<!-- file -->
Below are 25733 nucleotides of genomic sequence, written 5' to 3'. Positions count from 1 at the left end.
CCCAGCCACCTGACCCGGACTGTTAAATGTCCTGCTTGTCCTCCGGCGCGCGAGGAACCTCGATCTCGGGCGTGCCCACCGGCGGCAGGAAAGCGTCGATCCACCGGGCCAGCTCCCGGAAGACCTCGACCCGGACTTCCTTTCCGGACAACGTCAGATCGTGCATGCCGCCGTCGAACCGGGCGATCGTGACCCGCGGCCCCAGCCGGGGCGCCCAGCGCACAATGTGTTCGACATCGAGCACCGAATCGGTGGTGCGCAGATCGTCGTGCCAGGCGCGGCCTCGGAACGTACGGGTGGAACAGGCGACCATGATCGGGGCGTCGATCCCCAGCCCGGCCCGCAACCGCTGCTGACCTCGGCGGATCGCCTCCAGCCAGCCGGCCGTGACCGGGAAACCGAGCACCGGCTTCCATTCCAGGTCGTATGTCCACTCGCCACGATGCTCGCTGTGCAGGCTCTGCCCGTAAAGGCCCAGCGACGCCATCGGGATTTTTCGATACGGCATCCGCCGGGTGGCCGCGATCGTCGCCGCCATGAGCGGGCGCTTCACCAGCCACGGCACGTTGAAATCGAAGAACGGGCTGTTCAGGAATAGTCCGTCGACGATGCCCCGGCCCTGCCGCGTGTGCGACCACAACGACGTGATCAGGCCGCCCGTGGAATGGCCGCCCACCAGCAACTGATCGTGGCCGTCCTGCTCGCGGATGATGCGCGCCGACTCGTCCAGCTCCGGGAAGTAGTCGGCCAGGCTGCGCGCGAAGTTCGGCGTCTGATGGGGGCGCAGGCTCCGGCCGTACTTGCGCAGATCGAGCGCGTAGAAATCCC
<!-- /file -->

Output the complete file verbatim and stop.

Below are 25733 nucleotides of genomic sequence, written 5' to 3'. Positions count from 1 at the left end.
CCCAGCCACCTGACCCGGACTGTTAAATGTCCTGCTTGTCCTCCGGCGCGCGAGGAACCTCGATCTCGGGCGTGCCCACCGGCGGCAGGAAAGCGTCGATCCACCGGGCCAGCTCCCGGAAGACCTCGACCCGGACTTCCTTTCCGGACAACGTCAGATCGTGCATGCCGCCGTCGAACCGGGCGATCGTGACCCGCGGCCCCAGCCGGGGCGCCCAGCGCACAATGTGTTCGACATCGAGCACCGAATCGGTGGTGCGCAGATCGTCGTGCCAGGCGCGGCCTCGGAACGTACGGGTGGAACAGGCGACCATGATCGGGGCGTCGATCCCCAGCCCGGCCCGCAACCGCTGCTGACCTCGGCGGATCGCCTCCAGCCAGCCGGCCGTGACCGGGAAACCGAGCACCGGCTTCCATTCCAGGTCGTATGTCCACTCGCCACGATGCTCGCTGTGCAGGCTCTGCCCGTAAAGGCCCAGCGACGCCATCGGGATTTTTCGATACGGCATCCGCCGGGTGGCCGCGATCGTCGCCGCCATGAGCGGGCGCTTCACCAGCCACGGCACGTTGAAATCGAAGAACGGGCTGTTCAGGAATAGTCCGTCGACGATGCCCCGGCCCTGCCGCGTGTGCGACCACAACGACGTGATCAGGCCGCCCGTGGAATGGCCGCCCACCAGCAACTGATCGTGGCCGTCCTGCTCGCGGATGATGCGCGCCGACTCGTCCAGCTCCGGGAAGTAGTCGGCCAGGCTGCGCGCGAAGTTCGGCGTCTGATGGGGGCGCAGGCTCCGGCCGTACTTGCGCAGATCGAGCGCGTAGAAATCCC